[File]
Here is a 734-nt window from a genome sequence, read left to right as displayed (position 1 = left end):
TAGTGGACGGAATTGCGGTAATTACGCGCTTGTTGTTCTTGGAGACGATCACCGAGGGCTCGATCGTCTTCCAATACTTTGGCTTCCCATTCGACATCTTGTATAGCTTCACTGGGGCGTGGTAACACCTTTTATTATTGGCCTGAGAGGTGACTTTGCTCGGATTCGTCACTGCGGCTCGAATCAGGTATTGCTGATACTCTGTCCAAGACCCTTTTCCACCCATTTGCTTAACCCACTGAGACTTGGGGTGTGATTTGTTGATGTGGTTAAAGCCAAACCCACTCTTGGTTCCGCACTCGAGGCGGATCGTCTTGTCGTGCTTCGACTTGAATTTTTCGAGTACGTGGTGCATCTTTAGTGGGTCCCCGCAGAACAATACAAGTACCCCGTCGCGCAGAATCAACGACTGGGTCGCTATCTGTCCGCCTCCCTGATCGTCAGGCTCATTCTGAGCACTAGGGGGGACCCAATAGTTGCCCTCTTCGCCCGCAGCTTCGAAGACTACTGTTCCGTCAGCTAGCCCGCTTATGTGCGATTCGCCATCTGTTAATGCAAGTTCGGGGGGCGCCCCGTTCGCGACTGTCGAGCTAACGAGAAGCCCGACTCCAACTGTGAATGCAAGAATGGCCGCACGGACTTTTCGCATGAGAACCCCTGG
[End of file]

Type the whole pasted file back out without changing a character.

Here is a 734-nt window from a genome sequence, read left to right as displayed (position 1 = left end):
TAGTGGACGGAATTGCGGTAATTACGCGCTTGTTGTTCTTGGAGACGATCACCGAGGGCTCGATCGTCTTCCAATACTTTGGCTTCCCATTCGACATCTTGTATAGCTTCACTGGGGCGTGGTAACACCTTTTATTATTGGCCTGAGAGGTGACTTTGCTCGGATTCGTCACTGCGGCTCGAATCAGGTATTGCTGATACTCTGTCCAAGACCCTTTTCCACCCATTTGCTTAACCCACTGAGACTTGGGGTGTGATTTGTTGATGTGGTTAAAGCCAAACCCACTCTTGGTTCCGCACTCGAGGCGGATCGTCTTGTCGTGCTTCGACTTGAATTTTTCGAGTACGTGGTGCATCTTTAGTGGGTCCCCGCAGAACAATACAAGTACCCCGTCGCGCAGAATCAACGACTGGGTCGCTATCTGTCCGCCTCCCTGATCGTCAGGCTCATTCTGAGCACTAGGGGGGACCCAATAGTTGCCCTCTTCGCCCGCAGCTTCGAAGACTACTGTTCCGTCAGCTAGCCCGCTTATGTGCGATTCGCCATCTGTTAATGCAAGTTCGGGGGGCGCCCCGTTCGCGACTGTCGAGCTAACGAGAAGCCCGACTCCAACTGTGAATGCAAGAATGGCCGCACGGACTTTTCGCATGAGAACCCCTGG